A specific post-operative recovery/exercise plan will be given by your physician to help you return to normal activity at the earliest.  After surgery, your symptoms may improve immediately or gradually over the course of time. The duration of hospital stay depends on this treatment plan. In a few instances, surgery may also be performed on an outpatient basis. You will be able to wake up and walk by the end of the first day after the surgery. Your return to work will depend on your body’s healing status and the type of work/activity that you plan to resume. Discuss with your spinal surgeon and follow his instructions for optimized healing and appropriate recovery after the procedure.

  • Risks and Complications

Treatment results are different for each patient. All surgeries carry risk and it is important to understand the risks of the procedure to make an informed decision to go ahead with the surgery. In addition to the anesthetic complications, spinal surgery is associated with some potential risks such as infection, blood loss, blood clots, nerve damage, and bowel and bladder problems. Failure to fuse the vertebral bones with the bone graft (fusion failure) is an important complication of spinal fusion which requires an additional surgery.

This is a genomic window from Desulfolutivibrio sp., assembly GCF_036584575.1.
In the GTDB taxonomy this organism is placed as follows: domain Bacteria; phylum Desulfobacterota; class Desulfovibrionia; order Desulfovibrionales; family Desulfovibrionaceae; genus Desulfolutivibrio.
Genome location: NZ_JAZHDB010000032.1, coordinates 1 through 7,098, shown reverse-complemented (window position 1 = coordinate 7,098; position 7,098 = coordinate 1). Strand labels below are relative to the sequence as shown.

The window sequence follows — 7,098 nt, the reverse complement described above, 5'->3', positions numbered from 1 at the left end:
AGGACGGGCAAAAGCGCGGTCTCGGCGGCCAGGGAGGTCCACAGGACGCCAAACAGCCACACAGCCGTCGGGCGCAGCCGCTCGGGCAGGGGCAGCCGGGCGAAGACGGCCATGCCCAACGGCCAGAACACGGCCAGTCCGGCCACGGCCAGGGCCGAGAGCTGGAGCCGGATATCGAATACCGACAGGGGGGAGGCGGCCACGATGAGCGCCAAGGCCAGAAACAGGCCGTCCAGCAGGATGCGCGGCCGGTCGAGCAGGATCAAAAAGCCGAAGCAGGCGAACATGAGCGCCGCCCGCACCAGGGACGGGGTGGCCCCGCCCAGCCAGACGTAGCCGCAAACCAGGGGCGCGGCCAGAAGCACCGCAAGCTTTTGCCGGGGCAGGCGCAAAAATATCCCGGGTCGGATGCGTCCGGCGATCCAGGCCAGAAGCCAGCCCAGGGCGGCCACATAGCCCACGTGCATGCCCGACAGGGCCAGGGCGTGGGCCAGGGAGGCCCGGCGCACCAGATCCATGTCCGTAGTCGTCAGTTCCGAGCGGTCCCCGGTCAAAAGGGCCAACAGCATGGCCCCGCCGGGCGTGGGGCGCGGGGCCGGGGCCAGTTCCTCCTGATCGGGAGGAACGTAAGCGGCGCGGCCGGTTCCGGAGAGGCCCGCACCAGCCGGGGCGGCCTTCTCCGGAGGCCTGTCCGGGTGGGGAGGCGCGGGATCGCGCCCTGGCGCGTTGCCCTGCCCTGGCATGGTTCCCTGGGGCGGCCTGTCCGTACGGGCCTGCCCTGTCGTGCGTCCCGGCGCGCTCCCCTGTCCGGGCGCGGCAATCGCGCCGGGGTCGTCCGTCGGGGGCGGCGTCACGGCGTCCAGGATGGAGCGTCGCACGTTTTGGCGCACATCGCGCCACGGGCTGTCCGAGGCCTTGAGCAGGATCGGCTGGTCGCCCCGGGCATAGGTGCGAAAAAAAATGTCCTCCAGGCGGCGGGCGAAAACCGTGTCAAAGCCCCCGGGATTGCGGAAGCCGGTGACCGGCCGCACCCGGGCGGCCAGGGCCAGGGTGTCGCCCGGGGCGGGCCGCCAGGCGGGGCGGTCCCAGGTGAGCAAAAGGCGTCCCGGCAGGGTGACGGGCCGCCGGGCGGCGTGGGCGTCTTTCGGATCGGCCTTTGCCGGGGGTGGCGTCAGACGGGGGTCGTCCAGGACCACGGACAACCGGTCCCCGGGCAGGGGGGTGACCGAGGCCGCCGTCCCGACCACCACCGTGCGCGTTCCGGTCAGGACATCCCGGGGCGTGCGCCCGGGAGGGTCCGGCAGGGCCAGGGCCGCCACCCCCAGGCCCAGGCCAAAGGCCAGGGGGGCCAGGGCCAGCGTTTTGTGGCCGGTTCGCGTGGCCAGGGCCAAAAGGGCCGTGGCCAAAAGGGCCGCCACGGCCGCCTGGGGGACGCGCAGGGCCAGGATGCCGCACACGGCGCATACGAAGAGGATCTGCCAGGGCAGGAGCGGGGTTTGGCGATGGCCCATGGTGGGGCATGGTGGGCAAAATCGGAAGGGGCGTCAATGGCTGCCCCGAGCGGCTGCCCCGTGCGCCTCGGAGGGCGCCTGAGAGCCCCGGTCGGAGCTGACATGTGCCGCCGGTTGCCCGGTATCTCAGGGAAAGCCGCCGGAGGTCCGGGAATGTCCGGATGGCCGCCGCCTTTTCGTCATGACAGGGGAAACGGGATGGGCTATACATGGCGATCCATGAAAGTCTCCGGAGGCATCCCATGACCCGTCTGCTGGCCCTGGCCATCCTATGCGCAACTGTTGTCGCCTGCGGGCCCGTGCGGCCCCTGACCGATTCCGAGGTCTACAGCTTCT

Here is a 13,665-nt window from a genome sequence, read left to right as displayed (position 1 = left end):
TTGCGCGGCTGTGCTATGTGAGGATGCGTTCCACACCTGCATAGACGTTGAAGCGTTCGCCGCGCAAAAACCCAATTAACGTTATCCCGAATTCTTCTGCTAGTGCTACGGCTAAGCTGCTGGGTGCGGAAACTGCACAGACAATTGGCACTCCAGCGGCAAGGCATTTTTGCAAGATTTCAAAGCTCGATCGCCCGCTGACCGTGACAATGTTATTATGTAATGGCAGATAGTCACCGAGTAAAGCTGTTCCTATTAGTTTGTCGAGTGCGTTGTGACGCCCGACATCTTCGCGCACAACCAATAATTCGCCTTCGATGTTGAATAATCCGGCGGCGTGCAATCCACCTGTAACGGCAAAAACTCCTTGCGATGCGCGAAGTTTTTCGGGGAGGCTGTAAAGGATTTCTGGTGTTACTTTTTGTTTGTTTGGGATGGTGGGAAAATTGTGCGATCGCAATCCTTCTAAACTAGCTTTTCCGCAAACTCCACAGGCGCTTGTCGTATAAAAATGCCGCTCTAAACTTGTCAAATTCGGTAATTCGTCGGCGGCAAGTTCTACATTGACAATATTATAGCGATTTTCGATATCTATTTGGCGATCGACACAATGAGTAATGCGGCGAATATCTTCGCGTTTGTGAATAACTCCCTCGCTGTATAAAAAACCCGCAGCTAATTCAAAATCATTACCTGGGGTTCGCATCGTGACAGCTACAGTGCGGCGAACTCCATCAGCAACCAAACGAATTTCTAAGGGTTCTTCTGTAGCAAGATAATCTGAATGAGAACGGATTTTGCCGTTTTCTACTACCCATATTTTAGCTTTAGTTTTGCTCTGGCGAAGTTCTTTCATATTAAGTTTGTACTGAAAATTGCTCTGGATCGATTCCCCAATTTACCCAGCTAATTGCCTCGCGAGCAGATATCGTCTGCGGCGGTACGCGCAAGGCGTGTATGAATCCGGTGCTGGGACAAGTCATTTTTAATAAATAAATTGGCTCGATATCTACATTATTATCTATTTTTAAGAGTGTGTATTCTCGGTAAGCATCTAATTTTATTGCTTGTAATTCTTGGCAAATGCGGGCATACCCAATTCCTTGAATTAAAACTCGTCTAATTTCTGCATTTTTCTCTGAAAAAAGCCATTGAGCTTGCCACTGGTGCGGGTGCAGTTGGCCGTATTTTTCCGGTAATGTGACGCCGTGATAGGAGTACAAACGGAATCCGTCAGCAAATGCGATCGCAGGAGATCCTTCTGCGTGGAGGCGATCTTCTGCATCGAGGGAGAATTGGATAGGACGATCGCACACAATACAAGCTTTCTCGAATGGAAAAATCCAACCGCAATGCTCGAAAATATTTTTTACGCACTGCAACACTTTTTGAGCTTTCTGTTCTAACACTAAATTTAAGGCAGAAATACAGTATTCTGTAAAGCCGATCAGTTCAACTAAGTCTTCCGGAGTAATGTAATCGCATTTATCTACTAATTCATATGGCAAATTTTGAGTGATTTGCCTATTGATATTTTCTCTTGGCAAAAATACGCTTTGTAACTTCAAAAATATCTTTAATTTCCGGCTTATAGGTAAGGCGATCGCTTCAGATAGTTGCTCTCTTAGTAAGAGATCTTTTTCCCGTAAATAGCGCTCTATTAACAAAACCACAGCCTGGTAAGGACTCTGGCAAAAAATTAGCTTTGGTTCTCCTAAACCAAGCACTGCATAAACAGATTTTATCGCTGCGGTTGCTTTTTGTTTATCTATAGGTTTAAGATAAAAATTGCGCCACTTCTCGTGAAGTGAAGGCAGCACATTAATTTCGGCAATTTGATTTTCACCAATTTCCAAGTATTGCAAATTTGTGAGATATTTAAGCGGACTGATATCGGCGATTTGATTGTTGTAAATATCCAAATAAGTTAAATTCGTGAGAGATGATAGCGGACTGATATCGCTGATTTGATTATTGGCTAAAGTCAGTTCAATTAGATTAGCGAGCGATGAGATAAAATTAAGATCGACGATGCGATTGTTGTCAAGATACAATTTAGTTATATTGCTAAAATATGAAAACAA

Please take your physician’s advice for a complete list of indications, clinical results, adverse effects, warnings and precautions, and other relevant medical information about cervical laminoplasty procedure.

 

 

MINIMALLY INVASIVE CERVICAL DISCECTOMY

A cervical discectomy is an operative procedure which relieves pressure on the spinal nerves and/or spinal cord by removing the total or a part of the damaged intervertebral disc. Cervical discectomy is performed using minimally invasive approach in selected patients, if appropriate.